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Forest planting scheme hints at potential in trees

12 May 2015

Forest planting scheme hints at potential in trees

Forest owners welcome the reboot of the popular Afforestation Grant Scheme (AGS) announced yesterday by associate primary industries minister Jo Goodhew.

“This is squarely aimed at pastoral farmers on steep erosion-prone land where the economics of production forestry might be marginal. It is an endorsement of the environmental attributes of forestry and will doubtless make a useful contribution to erosion prevention and the country's carbon ledger,” says Forest Owners Association technical manager Glen Mackie.

“Under the scheme up to 2500 hectares of new forest will be planted a year. If this is offset against current annual deforestation – based on industry estimates of around 10,000 hectares a year – the annual decline in planted forest area will fall to 7500 ha a year.”

Mr Mackie says there are safety and environmental challenges involved in harvesting of forests on steep erosion-prone terrain.

“So we also welcome the government's role in helping to fund research into steep country harvesting, as well as in trialling alternative species that may perform better than radiata pine in terms of maintaining the stability of hillsides in the three or four years following harvest.”

Mr Mackie says net afforestation was the norm in New Zealand for many decades, peaking in the 1990s. Since then new planting has fallen to low levels and in some years, large areas of existing forest have been converted to dairying and other land uses.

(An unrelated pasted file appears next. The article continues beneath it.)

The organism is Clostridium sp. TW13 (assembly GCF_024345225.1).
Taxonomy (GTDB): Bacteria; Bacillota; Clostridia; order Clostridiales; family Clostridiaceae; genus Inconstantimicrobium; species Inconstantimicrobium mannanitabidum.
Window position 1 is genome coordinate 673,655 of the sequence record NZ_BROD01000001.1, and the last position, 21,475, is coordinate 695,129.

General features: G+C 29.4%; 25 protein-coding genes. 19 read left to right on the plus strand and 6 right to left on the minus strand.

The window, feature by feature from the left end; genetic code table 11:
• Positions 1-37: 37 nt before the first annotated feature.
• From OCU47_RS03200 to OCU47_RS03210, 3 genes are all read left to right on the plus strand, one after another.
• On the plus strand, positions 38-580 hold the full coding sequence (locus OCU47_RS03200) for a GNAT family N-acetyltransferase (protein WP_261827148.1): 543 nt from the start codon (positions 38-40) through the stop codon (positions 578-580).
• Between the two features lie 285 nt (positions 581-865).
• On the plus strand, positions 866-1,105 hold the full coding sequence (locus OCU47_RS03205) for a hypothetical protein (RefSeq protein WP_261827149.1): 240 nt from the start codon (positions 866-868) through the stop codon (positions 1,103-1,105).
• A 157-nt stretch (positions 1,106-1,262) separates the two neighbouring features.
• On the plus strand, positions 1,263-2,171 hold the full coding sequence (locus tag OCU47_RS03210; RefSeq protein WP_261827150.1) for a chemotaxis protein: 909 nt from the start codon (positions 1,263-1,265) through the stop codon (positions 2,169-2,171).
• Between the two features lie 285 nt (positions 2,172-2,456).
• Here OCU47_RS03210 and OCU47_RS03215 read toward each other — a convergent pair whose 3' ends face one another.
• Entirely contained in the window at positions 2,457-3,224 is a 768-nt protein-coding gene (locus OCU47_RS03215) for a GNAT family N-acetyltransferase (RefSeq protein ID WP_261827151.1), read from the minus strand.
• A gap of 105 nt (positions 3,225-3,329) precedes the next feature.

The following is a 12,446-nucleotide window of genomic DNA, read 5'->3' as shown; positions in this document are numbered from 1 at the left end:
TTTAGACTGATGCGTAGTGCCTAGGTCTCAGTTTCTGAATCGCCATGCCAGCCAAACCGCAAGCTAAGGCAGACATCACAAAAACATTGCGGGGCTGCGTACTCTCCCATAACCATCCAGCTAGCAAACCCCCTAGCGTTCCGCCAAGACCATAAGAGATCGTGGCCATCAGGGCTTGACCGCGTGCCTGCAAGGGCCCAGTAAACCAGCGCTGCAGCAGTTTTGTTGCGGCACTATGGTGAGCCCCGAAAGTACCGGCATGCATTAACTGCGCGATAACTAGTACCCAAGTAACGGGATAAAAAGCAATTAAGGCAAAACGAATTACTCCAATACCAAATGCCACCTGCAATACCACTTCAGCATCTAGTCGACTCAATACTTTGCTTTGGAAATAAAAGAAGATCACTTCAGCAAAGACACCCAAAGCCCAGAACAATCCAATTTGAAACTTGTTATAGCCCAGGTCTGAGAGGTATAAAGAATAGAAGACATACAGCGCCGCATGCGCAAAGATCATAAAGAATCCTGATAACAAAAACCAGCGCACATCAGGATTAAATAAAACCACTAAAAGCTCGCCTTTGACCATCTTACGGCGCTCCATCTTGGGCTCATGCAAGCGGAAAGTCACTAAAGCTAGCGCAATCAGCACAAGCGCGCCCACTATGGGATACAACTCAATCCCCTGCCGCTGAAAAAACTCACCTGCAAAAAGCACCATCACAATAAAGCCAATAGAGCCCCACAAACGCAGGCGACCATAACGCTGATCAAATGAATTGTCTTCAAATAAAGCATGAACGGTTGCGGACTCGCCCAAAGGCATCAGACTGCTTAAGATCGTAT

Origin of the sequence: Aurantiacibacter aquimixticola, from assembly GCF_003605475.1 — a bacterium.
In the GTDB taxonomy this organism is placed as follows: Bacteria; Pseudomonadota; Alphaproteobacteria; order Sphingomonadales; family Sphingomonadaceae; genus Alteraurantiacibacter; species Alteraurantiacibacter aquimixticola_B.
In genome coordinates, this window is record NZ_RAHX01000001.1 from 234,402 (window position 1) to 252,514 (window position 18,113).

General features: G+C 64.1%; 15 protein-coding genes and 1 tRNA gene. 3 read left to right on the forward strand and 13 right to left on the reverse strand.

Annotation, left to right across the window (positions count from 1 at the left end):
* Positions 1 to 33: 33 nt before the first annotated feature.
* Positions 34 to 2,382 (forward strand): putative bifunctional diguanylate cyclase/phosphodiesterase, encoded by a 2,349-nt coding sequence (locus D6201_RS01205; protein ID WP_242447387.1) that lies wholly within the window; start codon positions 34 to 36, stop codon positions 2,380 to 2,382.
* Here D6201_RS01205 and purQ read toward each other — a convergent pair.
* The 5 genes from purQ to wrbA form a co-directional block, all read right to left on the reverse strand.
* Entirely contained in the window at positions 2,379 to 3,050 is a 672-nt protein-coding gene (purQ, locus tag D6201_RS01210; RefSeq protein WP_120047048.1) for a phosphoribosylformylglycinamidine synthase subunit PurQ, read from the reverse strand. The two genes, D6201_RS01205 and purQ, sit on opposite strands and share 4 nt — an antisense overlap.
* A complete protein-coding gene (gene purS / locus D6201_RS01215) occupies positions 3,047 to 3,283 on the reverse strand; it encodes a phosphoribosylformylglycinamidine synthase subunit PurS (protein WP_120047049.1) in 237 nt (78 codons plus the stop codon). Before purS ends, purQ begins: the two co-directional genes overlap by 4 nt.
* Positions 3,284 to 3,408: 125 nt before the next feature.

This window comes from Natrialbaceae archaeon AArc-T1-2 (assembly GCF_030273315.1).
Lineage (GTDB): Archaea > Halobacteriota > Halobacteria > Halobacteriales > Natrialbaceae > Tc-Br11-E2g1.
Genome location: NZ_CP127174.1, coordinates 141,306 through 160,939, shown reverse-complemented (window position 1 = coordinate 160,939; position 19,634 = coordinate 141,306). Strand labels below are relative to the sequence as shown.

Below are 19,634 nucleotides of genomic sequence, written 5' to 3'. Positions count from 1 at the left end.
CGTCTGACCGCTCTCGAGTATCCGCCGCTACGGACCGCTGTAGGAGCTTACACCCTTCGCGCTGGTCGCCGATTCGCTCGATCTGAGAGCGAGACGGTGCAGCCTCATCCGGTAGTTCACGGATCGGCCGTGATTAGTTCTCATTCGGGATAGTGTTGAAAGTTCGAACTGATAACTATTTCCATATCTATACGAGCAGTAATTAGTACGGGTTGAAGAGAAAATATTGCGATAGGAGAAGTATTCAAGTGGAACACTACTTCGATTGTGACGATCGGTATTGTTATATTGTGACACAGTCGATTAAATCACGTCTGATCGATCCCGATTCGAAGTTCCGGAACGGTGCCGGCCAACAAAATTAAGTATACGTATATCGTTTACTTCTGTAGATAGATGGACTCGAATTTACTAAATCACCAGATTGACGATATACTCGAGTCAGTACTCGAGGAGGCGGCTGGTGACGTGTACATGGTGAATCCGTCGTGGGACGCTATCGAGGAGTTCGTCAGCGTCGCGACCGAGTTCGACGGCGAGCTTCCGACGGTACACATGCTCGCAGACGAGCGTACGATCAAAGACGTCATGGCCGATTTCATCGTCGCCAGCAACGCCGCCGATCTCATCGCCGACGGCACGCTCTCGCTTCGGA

“In some cases, this is because new technology and irrigation have made dairying the most valuable use for this land. In other cases, especially on steep hill country, plantation forests are more profitable than pastoral farming for the country and the land owner, yet land owners are not planting.

“In large part this is due to land owner fears about government and local government policy changes during the growth cycle of a forest. Because these tend to disadvantage forest owners relative to other land users, investors factor in a higher level of risk into their decision-making.

“Commercial forestry has the potential to make a very much bigger contribution to the economy and the environment. We therefore urge the government to take a more holistic and long-term approach to its forestry-related policies so that land owners and investors have the confidence to invest for the long-term.”


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